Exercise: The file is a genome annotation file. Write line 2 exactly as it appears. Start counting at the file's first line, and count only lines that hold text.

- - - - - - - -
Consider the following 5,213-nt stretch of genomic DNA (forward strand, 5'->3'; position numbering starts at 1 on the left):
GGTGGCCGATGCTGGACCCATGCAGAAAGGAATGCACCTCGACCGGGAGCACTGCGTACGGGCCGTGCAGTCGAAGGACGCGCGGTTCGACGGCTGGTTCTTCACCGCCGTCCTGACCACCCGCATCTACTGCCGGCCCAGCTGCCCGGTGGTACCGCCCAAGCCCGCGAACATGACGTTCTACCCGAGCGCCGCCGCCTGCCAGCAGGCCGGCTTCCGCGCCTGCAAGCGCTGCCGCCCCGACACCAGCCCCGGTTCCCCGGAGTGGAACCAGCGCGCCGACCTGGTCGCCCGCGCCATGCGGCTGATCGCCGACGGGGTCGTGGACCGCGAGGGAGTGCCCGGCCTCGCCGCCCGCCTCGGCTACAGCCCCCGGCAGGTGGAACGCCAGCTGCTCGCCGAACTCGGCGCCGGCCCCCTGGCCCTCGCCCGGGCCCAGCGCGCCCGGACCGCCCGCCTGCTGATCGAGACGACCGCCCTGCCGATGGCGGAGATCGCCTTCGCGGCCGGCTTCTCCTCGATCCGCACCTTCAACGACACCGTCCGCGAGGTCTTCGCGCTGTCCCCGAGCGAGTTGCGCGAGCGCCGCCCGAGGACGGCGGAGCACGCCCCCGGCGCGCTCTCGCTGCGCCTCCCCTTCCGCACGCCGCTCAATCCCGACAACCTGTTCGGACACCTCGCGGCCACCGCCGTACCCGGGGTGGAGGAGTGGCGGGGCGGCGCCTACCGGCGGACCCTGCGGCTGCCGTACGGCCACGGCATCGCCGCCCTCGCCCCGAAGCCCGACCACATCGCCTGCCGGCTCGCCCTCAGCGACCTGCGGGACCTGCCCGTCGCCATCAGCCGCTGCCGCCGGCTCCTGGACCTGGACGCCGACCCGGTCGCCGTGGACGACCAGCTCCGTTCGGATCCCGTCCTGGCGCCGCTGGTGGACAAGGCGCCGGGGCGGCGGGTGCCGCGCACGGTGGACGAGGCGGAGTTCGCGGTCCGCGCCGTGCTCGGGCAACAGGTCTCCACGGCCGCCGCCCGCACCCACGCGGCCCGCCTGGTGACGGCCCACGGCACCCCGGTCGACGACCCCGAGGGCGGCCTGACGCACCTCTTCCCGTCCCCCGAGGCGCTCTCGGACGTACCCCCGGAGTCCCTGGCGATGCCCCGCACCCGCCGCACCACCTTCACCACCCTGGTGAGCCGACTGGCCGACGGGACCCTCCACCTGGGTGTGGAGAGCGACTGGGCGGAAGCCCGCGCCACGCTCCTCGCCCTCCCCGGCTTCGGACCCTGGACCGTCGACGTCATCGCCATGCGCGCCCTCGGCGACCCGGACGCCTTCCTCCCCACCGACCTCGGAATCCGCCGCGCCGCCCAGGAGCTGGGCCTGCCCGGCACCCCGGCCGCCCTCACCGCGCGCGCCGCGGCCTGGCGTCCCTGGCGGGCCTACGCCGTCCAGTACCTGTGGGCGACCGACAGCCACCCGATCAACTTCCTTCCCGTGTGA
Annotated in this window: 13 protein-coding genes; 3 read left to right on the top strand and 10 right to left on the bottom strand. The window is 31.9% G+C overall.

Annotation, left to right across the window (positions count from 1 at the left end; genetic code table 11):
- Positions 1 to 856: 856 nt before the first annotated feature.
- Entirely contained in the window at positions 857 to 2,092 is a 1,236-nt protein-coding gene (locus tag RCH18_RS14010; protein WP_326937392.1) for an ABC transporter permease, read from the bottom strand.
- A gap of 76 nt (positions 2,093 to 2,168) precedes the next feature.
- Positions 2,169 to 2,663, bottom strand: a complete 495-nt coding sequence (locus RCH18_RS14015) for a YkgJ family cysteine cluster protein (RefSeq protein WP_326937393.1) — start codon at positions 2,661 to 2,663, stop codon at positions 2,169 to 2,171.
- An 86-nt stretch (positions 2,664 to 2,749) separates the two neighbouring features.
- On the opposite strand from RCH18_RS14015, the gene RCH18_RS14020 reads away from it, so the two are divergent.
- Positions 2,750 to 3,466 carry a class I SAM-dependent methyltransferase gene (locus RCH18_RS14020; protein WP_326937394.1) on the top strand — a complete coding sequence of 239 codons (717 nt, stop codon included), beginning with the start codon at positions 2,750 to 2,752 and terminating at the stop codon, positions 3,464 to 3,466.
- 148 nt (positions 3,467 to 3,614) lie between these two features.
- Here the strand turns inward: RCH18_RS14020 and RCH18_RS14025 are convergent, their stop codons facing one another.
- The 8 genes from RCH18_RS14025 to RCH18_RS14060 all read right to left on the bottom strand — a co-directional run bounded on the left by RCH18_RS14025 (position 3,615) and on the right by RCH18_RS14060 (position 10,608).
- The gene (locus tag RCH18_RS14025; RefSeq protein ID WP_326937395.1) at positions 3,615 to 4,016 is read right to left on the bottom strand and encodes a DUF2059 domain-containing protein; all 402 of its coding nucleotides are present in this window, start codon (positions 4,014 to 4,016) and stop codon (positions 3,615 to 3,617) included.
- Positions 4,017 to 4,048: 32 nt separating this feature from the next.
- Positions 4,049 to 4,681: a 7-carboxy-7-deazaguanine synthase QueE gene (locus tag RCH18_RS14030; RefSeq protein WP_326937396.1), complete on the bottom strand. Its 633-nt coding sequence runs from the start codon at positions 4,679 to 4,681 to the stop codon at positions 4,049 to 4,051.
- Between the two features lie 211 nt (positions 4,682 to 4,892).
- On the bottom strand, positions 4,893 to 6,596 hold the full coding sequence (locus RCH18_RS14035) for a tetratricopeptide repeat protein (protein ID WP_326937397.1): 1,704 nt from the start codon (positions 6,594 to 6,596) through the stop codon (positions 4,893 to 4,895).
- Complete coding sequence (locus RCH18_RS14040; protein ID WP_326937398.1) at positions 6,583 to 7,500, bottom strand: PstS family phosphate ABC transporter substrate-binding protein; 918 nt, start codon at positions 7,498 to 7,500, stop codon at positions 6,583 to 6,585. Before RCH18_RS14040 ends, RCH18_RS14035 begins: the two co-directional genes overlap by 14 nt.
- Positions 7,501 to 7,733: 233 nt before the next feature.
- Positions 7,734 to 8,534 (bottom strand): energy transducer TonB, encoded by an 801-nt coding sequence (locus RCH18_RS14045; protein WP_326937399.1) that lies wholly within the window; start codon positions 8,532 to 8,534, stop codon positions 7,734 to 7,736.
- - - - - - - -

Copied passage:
GGTGGCCGATGCTGGACCCATGCAGAAAGGAATGCACCTCGACCGGGAGCACTGCGTACGGGCCGTGCAGTCGAAGGACGCGCGGTTCGACGGCTGGTTCTTCACCGCCGTCCTGACCACCCGCATCTACTGCCGGCCCAGCTGCCCGGTGGTACCGCCCAAGCCCGCGAACATGACGTTCTACCCGAGCGCCGCCGCCTGCCAGCAGGCCGGCTTCCGCGCCTGCAAGCGCTGCCGCCCCGACACCAGCCCCGGTTCCCCGGAGTGGAACCAGCGCGCCGACCTGGTCGCCCGCGCCATGCGGCTGATCGCCGACGGGGTCGTGGACCGCGAGGGAGTGCCCGGCCTCGCCGCCCGCCTCGGCTACAGCCCCCGGCAGGTGGAACGCCAGCTGCTCGCCGAACTCGGCGCCGGCCCCCTGGCCCTCGCCCGGGCCCAGCGCGCCCGGACCGCCCGCCTGCTGATCGAGACGACCGCCCTGCCGATGGCGGAGATCGCCTTCGCGGCCGGCTTCTCCTCGATCCGCACCTTCAACGACACCGTCCGCGAGGTCTTCGCGCTGTCCCCGAGCGAGTTGCGCGAGCGCCGCCCGAGGACGGCGGAGCACGCCCCCGGCGCGCTCTCGCTGCGCCTCCCCTTCCGCACGCCGCTCAATCCCGACAACCTGTTCGGACACCTCGCGGCCACCGCCGTACCCGGGGTGGAGGAGTGGCGGGGCGGCGCCTACCGGCGGACCCTGCGGCTGCCGTACGGCCACGGCATCGCCGCCCTCGCCCCGAAGCCCGACCACATCGCCTGCCGGCTCGCCCTCAGCGACCTGCGGGACCTGCCCGTCGCCATCAGCCGCTGCCGCCGGCTCCTGGACCTGGACGCCGACCCGGTCGCCGTGGACGACCAGCTCCGTTCGGATCCCGTCCTGGCGCCGCTGGTGGACAAGGCGCCGGGGCGGCGGGTGCCGCGCACGGTGGACGAGGCGGAGTTCGCGGTCCGCGCCGTGCTCGGGCAACAGGTCTCCACGGCCGCCGCCCGCACCCACGCGGCCCGCCTGGTGACGGCCCACGGCACCCCGGTCGACGACCCCGAGGGCGGCCTGACGCACCTCTTCCCGTCCCCCGAGGCGCTCTCGGACGTACCCCCGGAGTCCCTGGCGATGCCCCGCACCCGCCGCACCACCTTCACCACCCTGGTGAGCCGACTGGCCGACGGGACCCTCCACCTGGGTGTGGAGAGCGACTGGGCGGAAGCCCGCGCCACGCTCCTCGCCCTCCCCGGCTTCGGACCCTGGACCGTCGACGTCATCGCCATGCGCGCCCTCGGCGACCCGGACGCCTTCCTCCCCACCGACCTCGGAATCCGCCGCGCCGCCCAGGAGCTGGGCCTGCCCGGCACCCCGGCCGCCCTCACCGCGCGCGCCGCGGCCTGGCGTCCCTGGCGGGCCTACGCCGTCCAGTACCTGTGGGCGACCGACAGCCACCCGATCAACTTCCTTCCCGTGTGA